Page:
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Central Midwest Gardening: Turning my mud pit into a wildlife haven

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Forum: Central Midwest GardeningReplies: 11, Views: 101
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Granite City, IL
(Zone 6a)

April 11, 2008
3:29 PM

Post #4792277

Hi, neighbors!

I have owned my house for nearly 4 years now and my two large dogs (Bonnie 3 year old black lab and Shiloh 2 year old German shepherd) have wrecked the little back yard. Our plan is to build a privacy fence within the next month or so, but just the sides, we don't want to replace the back chain link at this time since there is only a common-ground field behind us and it would make our small yard appear tiny! My husband has agreed to letting me plant a variety of tall flowering shrubs along the back fence. With one section of the existing chain link fence we are building a dog run along one side since the back yard is almost entirely a mud pit.

Once the fence is up I can bring out my bird feeders (labs and birds don't mix.) So I have tons of ideas running through my head on what I want to plant. The yard faces nearly due East. I'd like to plant an eclectic mix of shrubs for the butterflies/bees and birds. I have a dwarf burning bush back there next to a small red bud tree and a 'monster' 30+ year old climbling (rambling?) rose bush against the shed. I've been taking notes on tall shrubs for the fence border, here are my favorites (will have at least two of each until I run out of space):

Ilex (Holly)
Callicarpa (Beauty Berry)
Ribes sanguineum (Flowering Currant)
Syringa (Lilac)
Hibiscus (Rose of Sharon)

If you have any other suggestions or comments I'd love to hear them! I searched this forum and couldn't find any input for my zone on either Vitex agnus-castus or Kolkwitzia - any thoughts? The pictures of both in bloom are gorgeous and I hear that Vitex is fragrant? I had never heard of either of them before and never seen one locally. I like the looks of fragrant Abelia (Abelia mosanensis) too, and might have to plant one for me. :) I probably have too many and will need to reduce my list, but it's so hard to decide when there are so many beautiful plants to choose from! I can always plant some out front or along the driveway, I suppose.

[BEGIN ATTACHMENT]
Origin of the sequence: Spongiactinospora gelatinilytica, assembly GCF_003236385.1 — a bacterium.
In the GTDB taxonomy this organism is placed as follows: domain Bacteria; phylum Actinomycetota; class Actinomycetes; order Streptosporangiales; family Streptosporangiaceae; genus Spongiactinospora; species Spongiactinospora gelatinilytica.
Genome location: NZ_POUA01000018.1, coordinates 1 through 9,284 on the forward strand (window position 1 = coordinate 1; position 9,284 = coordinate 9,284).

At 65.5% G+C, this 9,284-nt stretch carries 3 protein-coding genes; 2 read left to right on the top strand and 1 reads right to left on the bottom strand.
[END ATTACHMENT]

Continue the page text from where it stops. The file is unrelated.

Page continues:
Columbia, MO
(Zone 5b)

April 13, 2008
9:38 PM

Post #4803359

Well I am not a expert but some things look better in odd number groups. That is unless you want to box in something.
Granite City, IL
(Zone 6a)

April 13, 2008
10:08 PM

Post #4803506

Hello! I am by far no expert either and there's really no rhyme or reason to my "eclectic" gardening style :) I am still undecided on the berry shrubs (still researching which birds in my area will eat which berries.) I am limited on space, so I might have a difficult time fitting in 2-3 types of each. My parents have much more land than I do, and Mom is a bird-watcher, so I am sending her my list of berry bushes for her yard! :) I may just have to focus on the butterfly and/or hummingbird shrubs and vines.

I did place an order with Bluestone (couldn't resist the 20% off coupon), mostly bought plants for my front yard beds. I did take a chance (impulse buy) and got a Kolkwitzia 'Pink Cloud' and Vitex 'Abbeville Blue' as curiosity got the best of me and they are not invasive here from what I have read.

Thanks for your feedback!
KC Metro area, MO
(Zone 6a)

April 13, 2008
11:10 PM

Post #4803799

Viburnum is a great choice. Brandywine is the best one out there so far and would need Viburnum Winterhur for pollinating.